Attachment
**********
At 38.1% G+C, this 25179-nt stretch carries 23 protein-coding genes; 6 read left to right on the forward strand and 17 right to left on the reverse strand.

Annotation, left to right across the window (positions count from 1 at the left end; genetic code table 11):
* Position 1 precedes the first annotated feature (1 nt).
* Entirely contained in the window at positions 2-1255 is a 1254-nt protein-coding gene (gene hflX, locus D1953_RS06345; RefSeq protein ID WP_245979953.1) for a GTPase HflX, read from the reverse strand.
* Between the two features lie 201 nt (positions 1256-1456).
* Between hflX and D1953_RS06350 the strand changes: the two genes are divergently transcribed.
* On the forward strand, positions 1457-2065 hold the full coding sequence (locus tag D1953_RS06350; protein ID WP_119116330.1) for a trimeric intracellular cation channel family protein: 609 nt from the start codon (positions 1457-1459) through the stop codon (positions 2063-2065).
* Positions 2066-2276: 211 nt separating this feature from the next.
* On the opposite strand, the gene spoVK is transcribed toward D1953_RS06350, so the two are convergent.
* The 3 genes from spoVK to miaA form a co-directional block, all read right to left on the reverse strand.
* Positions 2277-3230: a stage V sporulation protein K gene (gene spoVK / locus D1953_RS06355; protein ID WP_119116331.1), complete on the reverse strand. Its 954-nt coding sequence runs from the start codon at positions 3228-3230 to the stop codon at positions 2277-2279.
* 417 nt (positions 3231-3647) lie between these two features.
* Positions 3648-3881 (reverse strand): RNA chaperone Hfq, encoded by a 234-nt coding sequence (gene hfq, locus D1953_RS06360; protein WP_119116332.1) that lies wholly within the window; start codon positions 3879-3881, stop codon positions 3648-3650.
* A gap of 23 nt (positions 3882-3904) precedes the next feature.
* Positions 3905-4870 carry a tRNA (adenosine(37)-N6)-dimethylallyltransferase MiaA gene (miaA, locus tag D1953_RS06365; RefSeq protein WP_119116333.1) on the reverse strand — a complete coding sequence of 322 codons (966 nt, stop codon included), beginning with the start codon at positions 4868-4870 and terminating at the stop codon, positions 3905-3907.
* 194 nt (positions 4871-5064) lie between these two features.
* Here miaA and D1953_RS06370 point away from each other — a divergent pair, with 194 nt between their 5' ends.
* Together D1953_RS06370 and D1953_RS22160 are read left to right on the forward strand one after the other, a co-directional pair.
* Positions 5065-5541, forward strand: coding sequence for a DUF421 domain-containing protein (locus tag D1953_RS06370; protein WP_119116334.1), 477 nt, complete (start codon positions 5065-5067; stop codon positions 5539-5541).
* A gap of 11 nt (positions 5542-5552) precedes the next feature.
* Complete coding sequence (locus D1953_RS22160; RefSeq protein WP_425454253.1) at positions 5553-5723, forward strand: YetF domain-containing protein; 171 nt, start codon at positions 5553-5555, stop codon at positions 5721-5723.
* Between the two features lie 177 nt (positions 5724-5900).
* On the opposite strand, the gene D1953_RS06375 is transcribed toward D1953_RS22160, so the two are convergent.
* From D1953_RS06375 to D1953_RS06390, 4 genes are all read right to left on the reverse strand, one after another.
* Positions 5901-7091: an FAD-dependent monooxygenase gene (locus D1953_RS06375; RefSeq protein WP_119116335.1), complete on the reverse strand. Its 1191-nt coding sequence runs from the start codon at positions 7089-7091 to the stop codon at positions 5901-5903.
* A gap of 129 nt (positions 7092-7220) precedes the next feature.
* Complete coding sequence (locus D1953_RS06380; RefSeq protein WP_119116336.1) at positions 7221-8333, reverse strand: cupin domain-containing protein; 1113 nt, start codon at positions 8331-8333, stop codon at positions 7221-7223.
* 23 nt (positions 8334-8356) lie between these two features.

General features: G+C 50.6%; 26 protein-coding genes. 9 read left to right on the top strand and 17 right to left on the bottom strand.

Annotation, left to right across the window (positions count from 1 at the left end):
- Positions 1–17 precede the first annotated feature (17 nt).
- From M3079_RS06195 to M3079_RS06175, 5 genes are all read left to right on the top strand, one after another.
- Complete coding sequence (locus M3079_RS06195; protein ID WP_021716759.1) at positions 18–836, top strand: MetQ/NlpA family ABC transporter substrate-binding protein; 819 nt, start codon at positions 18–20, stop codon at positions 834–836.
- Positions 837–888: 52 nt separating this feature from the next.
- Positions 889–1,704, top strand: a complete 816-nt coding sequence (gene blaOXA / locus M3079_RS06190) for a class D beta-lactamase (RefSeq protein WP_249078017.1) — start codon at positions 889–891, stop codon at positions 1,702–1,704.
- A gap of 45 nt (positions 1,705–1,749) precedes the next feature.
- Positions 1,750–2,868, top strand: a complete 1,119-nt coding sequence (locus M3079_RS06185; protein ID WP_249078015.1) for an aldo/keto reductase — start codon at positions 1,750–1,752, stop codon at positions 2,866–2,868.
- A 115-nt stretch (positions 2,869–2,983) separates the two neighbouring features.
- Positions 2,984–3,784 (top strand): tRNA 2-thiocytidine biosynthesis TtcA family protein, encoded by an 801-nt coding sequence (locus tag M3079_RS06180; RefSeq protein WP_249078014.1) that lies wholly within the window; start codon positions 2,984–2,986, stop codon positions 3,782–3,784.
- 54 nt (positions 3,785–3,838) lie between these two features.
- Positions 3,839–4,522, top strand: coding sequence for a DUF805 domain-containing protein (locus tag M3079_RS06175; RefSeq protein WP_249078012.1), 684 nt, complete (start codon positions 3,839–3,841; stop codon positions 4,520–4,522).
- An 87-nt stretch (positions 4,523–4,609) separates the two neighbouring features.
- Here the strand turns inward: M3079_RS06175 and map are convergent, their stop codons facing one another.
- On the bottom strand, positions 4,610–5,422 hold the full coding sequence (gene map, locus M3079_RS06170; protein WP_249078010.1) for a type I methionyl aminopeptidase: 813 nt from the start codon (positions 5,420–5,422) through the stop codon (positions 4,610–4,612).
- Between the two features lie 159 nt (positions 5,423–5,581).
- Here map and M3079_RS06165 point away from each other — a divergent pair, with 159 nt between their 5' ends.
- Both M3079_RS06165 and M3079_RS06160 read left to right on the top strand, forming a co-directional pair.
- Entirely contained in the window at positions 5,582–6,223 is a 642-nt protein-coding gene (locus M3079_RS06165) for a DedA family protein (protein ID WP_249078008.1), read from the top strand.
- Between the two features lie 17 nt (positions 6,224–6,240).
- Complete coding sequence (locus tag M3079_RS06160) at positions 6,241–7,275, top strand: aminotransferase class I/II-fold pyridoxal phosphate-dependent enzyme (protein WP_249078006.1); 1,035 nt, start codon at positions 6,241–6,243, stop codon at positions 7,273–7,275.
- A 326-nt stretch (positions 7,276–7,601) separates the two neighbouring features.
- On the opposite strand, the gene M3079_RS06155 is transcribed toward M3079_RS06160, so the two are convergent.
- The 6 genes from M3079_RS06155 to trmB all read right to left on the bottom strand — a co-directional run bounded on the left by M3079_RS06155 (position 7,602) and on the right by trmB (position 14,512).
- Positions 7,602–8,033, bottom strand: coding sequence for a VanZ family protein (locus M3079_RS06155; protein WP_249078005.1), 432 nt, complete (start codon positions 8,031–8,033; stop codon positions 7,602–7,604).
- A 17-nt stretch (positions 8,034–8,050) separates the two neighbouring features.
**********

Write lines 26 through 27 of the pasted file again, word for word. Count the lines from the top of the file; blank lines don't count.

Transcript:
* A gap of 129 nt (positions 7092-7220) precedes the next feature.
* Complete coding sequence (locus D1953_RS06380; RefSeq protein WP_119116336.1) at positions 7221-8333, reverse strand: cupin domain-containing protein; 1113 nt, start codon at positions 8331-8333, stop codon at positions 7221-7223.